My Name Is Ryan

As told by Ryan (last name withheld for privacy). My name is Ryan. On January 18th, 2012, I was a freshman just starting my second semester at Santa Margarita Catholic High School. I played JV lacrosse, kept good grades, and went to school with all my friends. On January 19th of 2012, my life changed forever. I was diagnosed with stage IV Ewing Sarcoma, bone cancer. It originated in my left hip and had spread to my lungs as well. When I was diagnosed, everything that I had going for me seemed to end. I had to decide if I still wanted to pursue my high school education. I had to decide which hospital I would trust with my life. I had to decide which surgeons I would let cut me open. Which type of radiation would have the most beneficial effects on my tumors whilst doing as little damage to my heart and lungs as possible. Which combination of drugs could combat the disease that had already progressed so far. I couldn’t play sports anymore because my hip was too fragile. I couldn’t go to school anymore because I was on chemotherapy and my blood counts were far too low. I couldn’t see most of my friends because I couldn’t let them get me sick. None of what I had worked so hard for seemed to matter at all anymore. Lying in a hospital bed six days a week, I couldn’t have cared less what my grades were.

Ryan with friendsAll my friends continued along their lives, growing up, playing sports, going to the beach, going to parties, and I was dying. It felt as though I had been plucked out of the river that is life and put on the shore to wait for a time. I didn’t really comprehend everything that was happening around me, and in the beginning it all seemed so new and scary. After a few months of chemotherapy life slowed down for me and I learned to appreciate little things. All I could really do was survive and try not to go crazy while I was imprisoned in a hospital room hooked up to a machine that slowly pumped poison into my veins all hours of the day and night. I listened to music, played video games, and saw my friends when I could.

On August 2nd, 2012, I had an internal hemipelvectomy of my left ilium with reconstruction using my left fibula. Basically, Dr. Lewis of M.D. Anderson Cancer Center cut out my left hip bone, and 10 inches of the smaller bone along my shin. She then replaced my hip with the bone material recovered from my shin. Today I walk with only one bone in my left shin and my old shin bone acting as a makeshift hip bone in the otherwise unoccupied space where my hip used to be. I remember the morning of the surgery, I ran across the sky bridge separating the hospital from the medical residence I was staying at and jumped up to touch the ceiling. This would seem insignificant at the time to anyone passing by, but it was the last time I would walk without support for almost two years. I couldn’t participate in any sports during my time as a high schooler; I couldn’t even walk until senior year. My surgery was so new it had only been attempted a couple times before I laid on that table and let them try it on me. The research funds help find newer and better ways to save lives. I was extremely lucky to be given this type of surgery, and I wouldn’t have been able to do it without the support of my family, friends, and neighbors.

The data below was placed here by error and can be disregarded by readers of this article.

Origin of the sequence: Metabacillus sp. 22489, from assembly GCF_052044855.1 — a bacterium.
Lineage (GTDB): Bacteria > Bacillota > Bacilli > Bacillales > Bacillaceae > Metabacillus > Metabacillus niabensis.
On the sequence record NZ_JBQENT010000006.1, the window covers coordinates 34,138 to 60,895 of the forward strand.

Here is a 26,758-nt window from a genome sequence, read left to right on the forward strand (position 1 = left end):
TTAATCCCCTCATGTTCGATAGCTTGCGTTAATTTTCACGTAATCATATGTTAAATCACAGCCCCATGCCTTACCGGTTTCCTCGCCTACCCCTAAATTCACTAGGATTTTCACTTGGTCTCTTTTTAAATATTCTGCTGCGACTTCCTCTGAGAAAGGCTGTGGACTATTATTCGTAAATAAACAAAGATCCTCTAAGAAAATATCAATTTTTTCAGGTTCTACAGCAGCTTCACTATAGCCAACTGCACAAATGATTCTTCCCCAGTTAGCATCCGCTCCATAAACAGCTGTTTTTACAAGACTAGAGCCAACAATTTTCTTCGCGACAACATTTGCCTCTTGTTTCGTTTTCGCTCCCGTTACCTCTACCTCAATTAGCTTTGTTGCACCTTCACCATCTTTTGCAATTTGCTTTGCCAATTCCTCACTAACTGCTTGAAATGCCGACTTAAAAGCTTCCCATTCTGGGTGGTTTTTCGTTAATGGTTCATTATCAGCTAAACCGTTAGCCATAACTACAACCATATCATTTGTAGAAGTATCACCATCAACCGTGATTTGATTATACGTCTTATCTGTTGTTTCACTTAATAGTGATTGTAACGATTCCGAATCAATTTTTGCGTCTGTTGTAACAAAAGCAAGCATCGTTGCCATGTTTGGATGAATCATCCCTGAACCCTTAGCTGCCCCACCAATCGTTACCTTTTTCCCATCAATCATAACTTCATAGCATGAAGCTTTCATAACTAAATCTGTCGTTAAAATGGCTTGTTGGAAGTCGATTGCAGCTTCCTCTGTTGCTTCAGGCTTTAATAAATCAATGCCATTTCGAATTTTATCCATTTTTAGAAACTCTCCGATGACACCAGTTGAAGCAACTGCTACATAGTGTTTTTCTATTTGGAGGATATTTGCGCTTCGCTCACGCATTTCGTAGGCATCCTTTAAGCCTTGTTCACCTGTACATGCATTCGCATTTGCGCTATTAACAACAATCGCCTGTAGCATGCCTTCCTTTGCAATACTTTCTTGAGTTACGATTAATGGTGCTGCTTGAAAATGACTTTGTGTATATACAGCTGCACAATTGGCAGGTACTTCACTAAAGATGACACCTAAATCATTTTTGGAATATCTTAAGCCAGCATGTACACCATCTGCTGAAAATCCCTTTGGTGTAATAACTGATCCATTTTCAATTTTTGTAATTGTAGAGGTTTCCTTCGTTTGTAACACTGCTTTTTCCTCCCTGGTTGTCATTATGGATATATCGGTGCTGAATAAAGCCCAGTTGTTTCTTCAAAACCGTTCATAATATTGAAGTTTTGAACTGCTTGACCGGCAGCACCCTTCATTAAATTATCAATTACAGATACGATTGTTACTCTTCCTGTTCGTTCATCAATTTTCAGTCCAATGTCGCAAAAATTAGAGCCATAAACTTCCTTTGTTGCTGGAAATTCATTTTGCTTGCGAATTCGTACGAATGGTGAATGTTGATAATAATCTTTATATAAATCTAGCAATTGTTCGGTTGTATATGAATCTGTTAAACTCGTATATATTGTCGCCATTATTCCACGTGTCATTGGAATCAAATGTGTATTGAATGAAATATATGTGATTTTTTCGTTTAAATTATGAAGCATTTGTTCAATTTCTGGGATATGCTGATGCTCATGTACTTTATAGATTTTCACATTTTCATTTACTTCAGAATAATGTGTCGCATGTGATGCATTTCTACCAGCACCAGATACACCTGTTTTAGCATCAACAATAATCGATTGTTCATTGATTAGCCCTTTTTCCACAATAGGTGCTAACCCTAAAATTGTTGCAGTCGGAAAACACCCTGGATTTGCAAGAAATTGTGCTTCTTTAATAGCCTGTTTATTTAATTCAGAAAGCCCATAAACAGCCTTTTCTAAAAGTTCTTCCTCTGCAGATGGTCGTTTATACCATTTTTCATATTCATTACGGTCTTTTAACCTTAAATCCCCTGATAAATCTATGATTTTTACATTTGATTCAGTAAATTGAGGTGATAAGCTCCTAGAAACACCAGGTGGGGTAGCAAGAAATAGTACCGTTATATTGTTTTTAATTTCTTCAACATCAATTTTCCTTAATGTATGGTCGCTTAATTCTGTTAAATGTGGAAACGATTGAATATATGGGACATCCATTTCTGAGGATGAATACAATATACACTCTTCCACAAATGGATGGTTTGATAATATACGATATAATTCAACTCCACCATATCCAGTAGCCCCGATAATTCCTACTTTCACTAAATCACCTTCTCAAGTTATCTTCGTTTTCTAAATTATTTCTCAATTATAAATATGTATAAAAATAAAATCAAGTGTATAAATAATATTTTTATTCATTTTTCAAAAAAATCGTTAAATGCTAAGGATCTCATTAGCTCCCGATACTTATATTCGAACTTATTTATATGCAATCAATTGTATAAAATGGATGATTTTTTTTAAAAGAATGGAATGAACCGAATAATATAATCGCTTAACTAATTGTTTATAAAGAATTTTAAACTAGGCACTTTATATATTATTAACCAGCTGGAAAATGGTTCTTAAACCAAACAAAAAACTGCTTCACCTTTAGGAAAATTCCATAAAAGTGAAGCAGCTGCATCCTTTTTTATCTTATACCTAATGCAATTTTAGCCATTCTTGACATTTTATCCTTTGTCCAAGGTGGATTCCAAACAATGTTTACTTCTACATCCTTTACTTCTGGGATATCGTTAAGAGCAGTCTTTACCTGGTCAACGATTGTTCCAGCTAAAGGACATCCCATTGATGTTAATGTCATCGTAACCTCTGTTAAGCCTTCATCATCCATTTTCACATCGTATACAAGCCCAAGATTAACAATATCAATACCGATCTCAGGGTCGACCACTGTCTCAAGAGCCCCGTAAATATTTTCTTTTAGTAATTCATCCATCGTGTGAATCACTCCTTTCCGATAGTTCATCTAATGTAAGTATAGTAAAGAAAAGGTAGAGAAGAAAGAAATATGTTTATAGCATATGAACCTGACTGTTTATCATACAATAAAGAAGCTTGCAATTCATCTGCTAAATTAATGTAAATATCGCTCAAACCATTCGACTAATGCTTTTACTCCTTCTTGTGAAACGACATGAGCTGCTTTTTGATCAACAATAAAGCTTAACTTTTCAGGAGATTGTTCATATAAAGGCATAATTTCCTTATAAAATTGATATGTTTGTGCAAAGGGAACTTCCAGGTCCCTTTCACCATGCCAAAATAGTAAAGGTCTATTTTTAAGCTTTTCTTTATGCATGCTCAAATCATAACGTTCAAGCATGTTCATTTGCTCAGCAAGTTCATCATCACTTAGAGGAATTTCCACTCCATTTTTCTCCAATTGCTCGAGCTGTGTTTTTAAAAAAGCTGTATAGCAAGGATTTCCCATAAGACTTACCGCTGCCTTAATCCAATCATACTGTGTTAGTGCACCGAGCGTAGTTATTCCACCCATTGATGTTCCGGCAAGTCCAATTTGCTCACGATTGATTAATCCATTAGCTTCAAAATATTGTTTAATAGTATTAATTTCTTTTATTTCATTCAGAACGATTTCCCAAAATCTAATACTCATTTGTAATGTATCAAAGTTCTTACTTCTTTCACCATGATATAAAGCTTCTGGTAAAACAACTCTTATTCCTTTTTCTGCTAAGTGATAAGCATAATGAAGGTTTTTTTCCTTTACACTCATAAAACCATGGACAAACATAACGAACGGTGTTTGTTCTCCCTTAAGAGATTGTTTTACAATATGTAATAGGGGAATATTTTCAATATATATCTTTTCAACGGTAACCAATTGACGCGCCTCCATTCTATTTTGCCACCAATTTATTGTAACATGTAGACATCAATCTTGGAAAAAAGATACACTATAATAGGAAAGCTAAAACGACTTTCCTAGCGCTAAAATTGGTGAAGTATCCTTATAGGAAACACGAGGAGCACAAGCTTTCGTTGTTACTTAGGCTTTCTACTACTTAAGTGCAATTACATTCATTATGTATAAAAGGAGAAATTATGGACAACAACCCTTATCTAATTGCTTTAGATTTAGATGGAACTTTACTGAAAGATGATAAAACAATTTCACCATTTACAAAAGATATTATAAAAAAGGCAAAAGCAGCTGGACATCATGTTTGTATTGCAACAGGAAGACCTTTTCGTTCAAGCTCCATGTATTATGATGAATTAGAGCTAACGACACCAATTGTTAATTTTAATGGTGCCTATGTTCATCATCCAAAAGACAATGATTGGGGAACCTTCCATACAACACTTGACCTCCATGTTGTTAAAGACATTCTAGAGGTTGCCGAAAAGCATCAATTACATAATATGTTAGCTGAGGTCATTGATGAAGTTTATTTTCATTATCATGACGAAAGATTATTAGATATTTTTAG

Nobody has a perfect childhood. Being diagnosed with cancer opened my eyes to the struggles of my friends and peers more than anything else ever has. I have lied in a bed and felt sorry for myself for days while the people around me died and went through excruciating ordeals to salvage what little time they could. I am so incredibly lucky to live the life I live, I still get to walk, run, eat, sleep, go out with friends, attend college, work out at the gym, go to the beach, and live as normal a life as I can. Walk into my hospital room 4 years ago and ask me where I’d be today. I can promise I never thought life could be so good again. I roomed with kids who spent months in the hospital recovering from this or that difficulty and people who will never walk again wheeled in and out for chemotherapy. Many kids never made it out of the hospital.

I owe my life to the generosity of the amazing people around me. The kind people of my community who helped my family afford my medical bills, my friends who stopped by and helped me cope, and my parents who were with me every step of the way. My mom set up a website for me on Caring Bridge that let everyone send me messages of encouragement, and the overwhelming support that I received from my community made me feel that I was never alone. I was lucky enough to be treated at one of the best cancer centers in the world, and I don’t doubt that without the help of those fantastic doctors I would be living a very different life. I am only alive because of the friends and connections of my family and community, I couldn’t fly to Houston to receive treatment on a commercial airline because of how beat my immune system was, so a family friend let me fly in their jet to and from Texas for my surgery. I have so many people to thank for my life today that I could spend all day reciting names. Instead, let me just thank everyone who helped, whether it be a donating to cancer research, bringing meals to my family, or even just calling me on the phone.